John Cho (Star Trek, Flash Forward) and Kal Penn (House) are back together reprising their roles for A Very Harold & Kumar 3D Christmas, which picks up six years after their last adventure.
During the past six years Harold Lee has gotten married and is looking forward to a pleasant Christmas at home with his wife Maria and her family. Kumar Patel is still a pot head with no permanent job. When a mysterious package arrives at Kumar’s door on Christmas Eve that is addressed to Harold, he feels the compulsion to hand deliver it to him. In keeping with their relationship, this visit ends up disastrously, as Harold’s father-in-law’s prized Christmas tree goes up in flames, leading the two former friends on a crazy journey trying to replace it – and, of course, encountering NPH – aka Neil Patrick Harris.
Speaking with John and Kal at the press day for the movie, you are immediately aware of the genuine fondness they have for each other.
Can you talk about your reunion? It’s been a while since the last Harold and Kumar movie.
John: We loved coming back together but it was also a little bumpy, the adjustment period. The first week of rehearsal was a little iffy. We were working on some script issues. I wasn’t sure if we had the thing back yet. The first week of filming was Harold and Kumar in their new worlds and it didn’t feel good, even though it was funny.
I didn’t quite feel like we had it until we were back together doing our first scene.
Was the first scene you shot together actually the first scene where Harold and Kumar meet again in the movie?
Kal: I think so because I started laughing when I saw him in his Harold costume. I love that Kumar is such a weirdo and I’m showing up in his clothes and we’re looking at each other for the first time on set and I think I burst out laughing.
John: Two giants of American cinema colliding.
Kal: God, don’t ever do that.
John: Two icons.
Kal: Our first movie totally tanked!
The franchise has become sort of what Cheech and Chong was for a new generation. How do you feel about that comparison?
Kal: I was very flattered to hear that. But we don’t think of ourselves as being iconic in that respect. I don’t even view these as exclusively stoner movies. I think compared to things like Cheech and Chong and Pineapple Express, Harold and Kumar aren’t high for very much of their movies, and when they are high only bad things happen to them.
So, that’s very different.
John: Yeah. It was surprising to us that stoners responded to the movie as strongly as they did because we always felt there wasn’t all that much pot smoking and it didn’t seem all that fun.
But whenever we’re compared to a duo that’s lasted like Cheech and Chong, that’s very high praise, because we work on that. We consider our primary work on the movies to be believable as friends.
We feel like the comedy heavy lifting is done by so many other people; Neil Patrick Harris and Tom Lennon, they are very funny people and if funny comes [for us] that’s great. But our job is (to make people) believe that we are really friends.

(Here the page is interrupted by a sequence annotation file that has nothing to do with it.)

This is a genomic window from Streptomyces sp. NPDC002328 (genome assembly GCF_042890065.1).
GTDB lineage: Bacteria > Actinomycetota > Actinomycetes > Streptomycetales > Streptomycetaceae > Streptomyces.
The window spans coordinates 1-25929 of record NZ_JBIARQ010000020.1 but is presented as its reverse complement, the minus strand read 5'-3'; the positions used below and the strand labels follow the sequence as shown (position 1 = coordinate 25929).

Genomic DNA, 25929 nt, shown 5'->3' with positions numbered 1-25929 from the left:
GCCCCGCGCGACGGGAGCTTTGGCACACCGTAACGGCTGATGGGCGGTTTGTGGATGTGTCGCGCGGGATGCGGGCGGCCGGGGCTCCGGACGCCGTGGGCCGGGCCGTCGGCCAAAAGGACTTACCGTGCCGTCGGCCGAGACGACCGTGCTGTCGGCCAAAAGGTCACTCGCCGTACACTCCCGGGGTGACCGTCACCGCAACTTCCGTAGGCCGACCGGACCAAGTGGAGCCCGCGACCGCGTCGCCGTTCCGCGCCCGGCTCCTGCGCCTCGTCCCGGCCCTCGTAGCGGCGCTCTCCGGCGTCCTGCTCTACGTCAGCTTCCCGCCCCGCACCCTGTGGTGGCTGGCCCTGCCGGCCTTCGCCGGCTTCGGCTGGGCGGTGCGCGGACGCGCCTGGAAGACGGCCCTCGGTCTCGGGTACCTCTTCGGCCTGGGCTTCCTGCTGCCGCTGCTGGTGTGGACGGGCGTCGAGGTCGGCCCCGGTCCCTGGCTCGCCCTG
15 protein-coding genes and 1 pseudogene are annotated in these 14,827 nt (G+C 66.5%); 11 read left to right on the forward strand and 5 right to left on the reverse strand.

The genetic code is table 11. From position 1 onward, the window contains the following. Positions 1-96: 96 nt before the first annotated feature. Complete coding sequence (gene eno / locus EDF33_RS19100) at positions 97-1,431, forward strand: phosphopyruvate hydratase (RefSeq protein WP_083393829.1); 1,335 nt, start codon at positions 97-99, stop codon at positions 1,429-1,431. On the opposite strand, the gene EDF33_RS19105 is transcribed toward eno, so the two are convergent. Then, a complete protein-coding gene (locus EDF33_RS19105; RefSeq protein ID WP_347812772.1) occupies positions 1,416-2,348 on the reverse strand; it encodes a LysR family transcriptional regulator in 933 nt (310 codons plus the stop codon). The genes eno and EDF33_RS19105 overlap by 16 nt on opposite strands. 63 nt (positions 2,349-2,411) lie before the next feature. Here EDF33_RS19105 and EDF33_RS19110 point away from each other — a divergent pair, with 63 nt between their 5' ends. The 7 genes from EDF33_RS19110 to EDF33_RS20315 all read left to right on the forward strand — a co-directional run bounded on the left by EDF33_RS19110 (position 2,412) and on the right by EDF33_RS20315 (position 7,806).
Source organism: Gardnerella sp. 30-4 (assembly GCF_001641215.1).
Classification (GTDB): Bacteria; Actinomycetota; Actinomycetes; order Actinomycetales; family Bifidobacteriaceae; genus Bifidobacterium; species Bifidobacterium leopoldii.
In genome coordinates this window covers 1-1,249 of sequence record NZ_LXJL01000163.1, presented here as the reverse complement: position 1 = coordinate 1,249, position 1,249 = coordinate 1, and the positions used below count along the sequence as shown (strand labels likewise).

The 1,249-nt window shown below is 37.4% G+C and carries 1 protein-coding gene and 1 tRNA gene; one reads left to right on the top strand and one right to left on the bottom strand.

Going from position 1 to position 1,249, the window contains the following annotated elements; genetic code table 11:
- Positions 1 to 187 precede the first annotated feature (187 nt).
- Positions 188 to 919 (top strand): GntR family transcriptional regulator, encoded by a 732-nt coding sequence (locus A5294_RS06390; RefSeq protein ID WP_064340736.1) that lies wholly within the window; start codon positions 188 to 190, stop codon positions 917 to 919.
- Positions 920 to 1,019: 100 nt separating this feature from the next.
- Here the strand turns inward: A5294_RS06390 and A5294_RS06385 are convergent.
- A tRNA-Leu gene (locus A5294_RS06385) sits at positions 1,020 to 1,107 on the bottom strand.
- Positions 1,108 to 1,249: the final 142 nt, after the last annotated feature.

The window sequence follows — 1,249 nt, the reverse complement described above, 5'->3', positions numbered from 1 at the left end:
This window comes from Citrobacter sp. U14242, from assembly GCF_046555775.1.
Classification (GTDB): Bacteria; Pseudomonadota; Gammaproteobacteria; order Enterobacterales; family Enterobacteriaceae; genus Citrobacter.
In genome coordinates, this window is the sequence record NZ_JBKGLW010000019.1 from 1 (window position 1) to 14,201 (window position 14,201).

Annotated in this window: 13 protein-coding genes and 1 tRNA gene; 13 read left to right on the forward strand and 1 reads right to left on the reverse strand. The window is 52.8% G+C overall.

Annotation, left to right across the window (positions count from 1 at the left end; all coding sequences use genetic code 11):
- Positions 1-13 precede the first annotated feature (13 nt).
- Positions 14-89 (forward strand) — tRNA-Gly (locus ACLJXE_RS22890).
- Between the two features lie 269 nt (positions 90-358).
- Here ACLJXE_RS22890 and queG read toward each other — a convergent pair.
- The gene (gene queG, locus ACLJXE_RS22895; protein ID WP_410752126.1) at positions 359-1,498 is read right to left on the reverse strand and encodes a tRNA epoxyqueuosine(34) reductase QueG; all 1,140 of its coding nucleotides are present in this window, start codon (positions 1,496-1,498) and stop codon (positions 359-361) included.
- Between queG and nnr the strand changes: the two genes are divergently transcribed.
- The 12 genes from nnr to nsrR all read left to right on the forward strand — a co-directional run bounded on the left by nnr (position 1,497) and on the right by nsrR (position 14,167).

It was cool that you poked fun at some of your other characters and jobs, like your work at the White House, Kal. Was that in the script and were you cool with it?
John: It was in the script. That’s in keeping with the world of Harold and Kumar and the sensibility of all three movies.
There have been a lot of things that have happened between the second and third movie, primarily Neil’s life has changed. He came out so since we were using his real name in the movies it seemed like an opportunity to address it.
Kal: It is in the vein of all three movies. In the first one, there’s a great little line about [John’s] movie Better Luck Tomorrow.
Ryan Reynolds is in a scene with Harold and Kumar and the interaction is basically the flipped version of what Ryan and I did in Van Wilder, which was his [breakthrough] vehicle.
I’m very proud of the serious stuff I did in Washington and (John) is a bad-ass in a huge Star Trek movie. We take those things seriously, but we don’t take the Harold and Kumar movies too seriously so it’s always fun.
Will there be things from your work in the White House that you can put in a Harold and Kumar format?
Kal: I don’t think so. What I love about both worlds is that they are so separate. I love being creative and frivolous with movies like this.
John: This is the most important thing in the world. These movies are like food to the starving. We are like divine.
Kal: Your humility is astounding! I can’t even respond to that. I love public service. I love the seriousness and cerebral element of living in Washington and I love the creativity of a profession like this. To me they’re totally separate.
To me, the only thing that is even remotely similar and gets us kind of emotional is when we get tweets or little notes from the troops overseas. I got the chance to do a couple of USO tours the last few years. It’s awesome to hear from these 18 and 19-year-old kids who tell you that comedy keeps them going when they’re out there.
You showed Star Trek also in Bahrain, right?
John: Yeah. It’s crazy. You’re looking at these soldiers who are so young that you are overwhelmed by their youth but it’s another thing when they’ve seen your work. It’s something to distract them; something to make them chuckle for a few minutes.
There’s no greater honor than to be a part of distracting them from the serious nature of their work.